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I spent much of this weekend at this year’s Pacific International Quilt Festival held in Santa Clara, CA. It’s an annual mecca of quilters and fabric artists, displaying over 800 quilts and quilted art objects. The sheer volume of materials both in the competition and for sale is overwhelming and it took me two trips to see most, but not all, of what PIQF had to offer.

I’ll spend a couple blog posts on this because I’d love to show you samples of how awesome the quilts on display were! First off, a quilt designed and made by the husband of one of my daughter’s terrific teachers, Miss Sue. His name is Bret Young and this is called “Meta” – I think it was inspired by “QR codes” that have been popping up on ads everywhere, which can be read by smartphones:

Of course there’s a huge range in the quilts on display from traditional, to modern, to innovative, to really cool figurative work. I’ll focus here on some of those landscape and figurative art quilts and save the rest for another post.

One of the most interesting pieces to me was a four-piece quilted version of a Wayne Thiebaud painting, “River and Farms,” which I recall seeing in a local museum. This work by Donna Brennan, Jenny K. Lyon, Anita Marshall, and Margo Wilson is stunning– it captures the colors and landscape view very well, and also employs three-dimensional yarns, threads and pieces that leap off the surface:

I saw several great ocean quilts. I enjoyed this one, Turtle Sea by Rusty Brockman (a closeup of the turtle too!):

And here are a sampling of a few other figurative art quilts that I admired:

“Here’s Looking at You,” Elizabeth T. Ward

“Hippo Love,” Janet Fogg

“Brian the Basilisk,” Jane Haworth

“Flooded,” Tanya Brown

“Mermaid Magic,” Donna Blum

“Down and Away Below,” Ruth De Bord (close-up)

“The World,” Rachel Wetzler

close-up from “The World”

“Stripe,” Janet Fogg

“At First Light,” 6-panel image of Portland by Tigard, OR, quilters

“If I Had a Princess,” Alexandra Von Burg

“Great Blue Herons,” Joanne Baeth

And finally here, I will share with you a work I’ve been admiring in book form for a while, which I got to see in person: Kay Mackenzie’s “Lollipop Grove”:

A tree close-up:

So very charming. I’ve been working with her book to make some crazy-patched hearts for applique…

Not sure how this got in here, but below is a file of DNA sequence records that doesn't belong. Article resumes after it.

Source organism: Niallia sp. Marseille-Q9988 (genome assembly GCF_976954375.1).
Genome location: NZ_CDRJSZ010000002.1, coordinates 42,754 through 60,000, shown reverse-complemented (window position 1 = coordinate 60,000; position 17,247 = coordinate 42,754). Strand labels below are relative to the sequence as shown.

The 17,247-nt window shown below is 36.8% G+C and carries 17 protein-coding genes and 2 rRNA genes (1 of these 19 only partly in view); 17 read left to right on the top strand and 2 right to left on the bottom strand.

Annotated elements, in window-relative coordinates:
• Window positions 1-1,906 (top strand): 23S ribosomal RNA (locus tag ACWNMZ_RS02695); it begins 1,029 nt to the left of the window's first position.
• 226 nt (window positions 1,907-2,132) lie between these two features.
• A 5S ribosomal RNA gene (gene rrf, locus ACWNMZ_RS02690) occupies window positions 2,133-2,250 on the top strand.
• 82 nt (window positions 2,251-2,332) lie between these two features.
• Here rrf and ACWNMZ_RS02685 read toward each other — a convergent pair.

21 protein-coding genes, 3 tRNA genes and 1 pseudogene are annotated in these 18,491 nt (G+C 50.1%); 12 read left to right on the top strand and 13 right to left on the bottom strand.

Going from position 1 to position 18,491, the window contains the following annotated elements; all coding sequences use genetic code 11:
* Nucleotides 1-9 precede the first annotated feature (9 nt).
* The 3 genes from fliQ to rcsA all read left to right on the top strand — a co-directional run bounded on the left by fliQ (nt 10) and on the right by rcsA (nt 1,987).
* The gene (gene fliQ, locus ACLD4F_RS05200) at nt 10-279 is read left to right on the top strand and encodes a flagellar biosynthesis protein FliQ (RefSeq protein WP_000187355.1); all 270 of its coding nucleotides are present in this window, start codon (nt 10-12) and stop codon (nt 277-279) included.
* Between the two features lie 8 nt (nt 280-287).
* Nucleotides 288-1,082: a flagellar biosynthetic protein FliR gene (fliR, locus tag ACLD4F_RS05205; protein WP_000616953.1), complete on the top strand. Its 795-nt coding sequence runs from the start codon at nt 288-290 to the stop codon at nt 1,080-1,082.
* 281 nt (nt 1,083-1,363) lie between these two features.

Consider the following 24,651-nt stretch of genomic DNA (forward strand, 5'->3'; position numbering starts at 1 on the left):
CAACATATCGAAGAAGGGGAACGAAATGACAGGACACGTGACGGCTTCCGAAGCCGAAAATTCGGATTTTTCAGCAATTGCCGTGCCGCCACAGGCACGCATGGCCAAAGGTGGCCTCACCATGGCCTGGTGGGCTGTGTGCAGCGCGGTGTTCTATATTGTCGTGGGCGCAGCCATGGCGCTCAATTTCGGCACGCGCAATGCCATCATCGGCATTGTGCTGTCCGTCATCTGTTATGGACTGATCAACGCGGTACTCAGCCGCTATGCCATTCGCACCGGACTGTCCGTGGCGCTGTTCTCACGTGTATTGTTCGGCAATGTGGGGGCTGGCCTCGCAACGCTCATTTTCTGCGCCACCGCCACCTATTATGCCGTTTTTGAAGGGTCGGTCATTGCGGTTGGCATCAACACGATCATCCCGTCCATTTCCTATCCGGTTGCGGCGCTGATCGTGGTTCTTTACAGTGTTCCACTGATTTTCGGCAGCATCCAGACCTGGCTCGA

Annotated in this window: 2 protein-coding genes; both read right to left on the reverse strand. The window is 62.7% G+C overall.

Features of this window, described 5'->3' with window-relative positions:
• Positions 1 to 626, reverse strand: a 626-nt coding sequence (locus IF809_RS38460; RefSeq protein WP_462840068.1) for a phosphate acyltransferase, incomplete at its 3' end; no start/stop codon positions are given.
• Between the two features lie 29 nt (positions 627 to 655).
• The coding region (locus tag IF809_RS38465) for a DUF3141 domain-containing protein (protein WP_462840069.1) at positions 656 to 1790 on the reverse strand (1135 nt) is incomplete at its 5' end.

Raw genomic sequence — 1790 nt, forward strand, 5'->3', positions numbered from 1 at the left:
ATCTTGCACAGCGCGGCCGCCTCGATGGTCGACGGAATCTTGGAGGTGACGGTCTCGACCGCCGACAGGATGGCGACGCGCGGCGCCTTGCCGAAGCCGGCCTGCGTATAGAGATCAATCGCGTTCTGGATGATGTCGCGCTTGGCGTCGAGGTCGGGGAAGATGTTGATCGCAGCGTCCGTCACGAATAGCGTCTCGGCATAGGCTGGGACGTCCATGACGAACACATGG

So you can see that PIQF offered lots of inspiration and truly fantastic quilt art. More photos coming soon!

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Color is a passion for Christine Barnes, a seasoned Sunset Books editor who has devoted herself to fabric art. Last week I went to see her speak at a quilt guild meeting and was astonished by her art.

She first displayed a color wheel made purely of fabrics. Nice idea, since the colors are much more vibrant here than in a typical book about art theory:


She shared numerous quilts she has made, and here’s a small sampling. Before you look, see if you can spot some “magic colors” (her term) that seem to jump off the screen. The first one’s called Black Opals & Ribbon Candy–a fun name, isn’t it?

I can picture making the quilt below. You create square blocks and then chop them up and resew. The stripes are subtle but really do add a depth here:

The third quilt, above, conveys a great sense of dimension (apologies for the wavy image; this quilt was displayed on stairs). It’s inspiring, since I’ve been wondering about making 3-D illusion quilts.

This last one showed a good use of ombre fabric. I’ve seen those for sale and generally avoided their graded colors, because I just didn’t know what to do with them. But you can see here how much dimension they, too, can add:

Christine teaches classes and seminars, and I’d like to take one sometime to learn about how exactly she tracks down and auditions these colors. Very precisely, I think!


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Today, I’d like to share the work of a guest quilter, Anne T. She’s a coworker and friend, someone I’ve long looked upon as a crafting expert. Anne has taught knitting classes, and she’s showed me a number of tricks. This summer, she’s gotten into some really fresh, fun quilting, and she showed me this quilt top, which she made from a pattern called Spiked Punch. Isn’t it fun?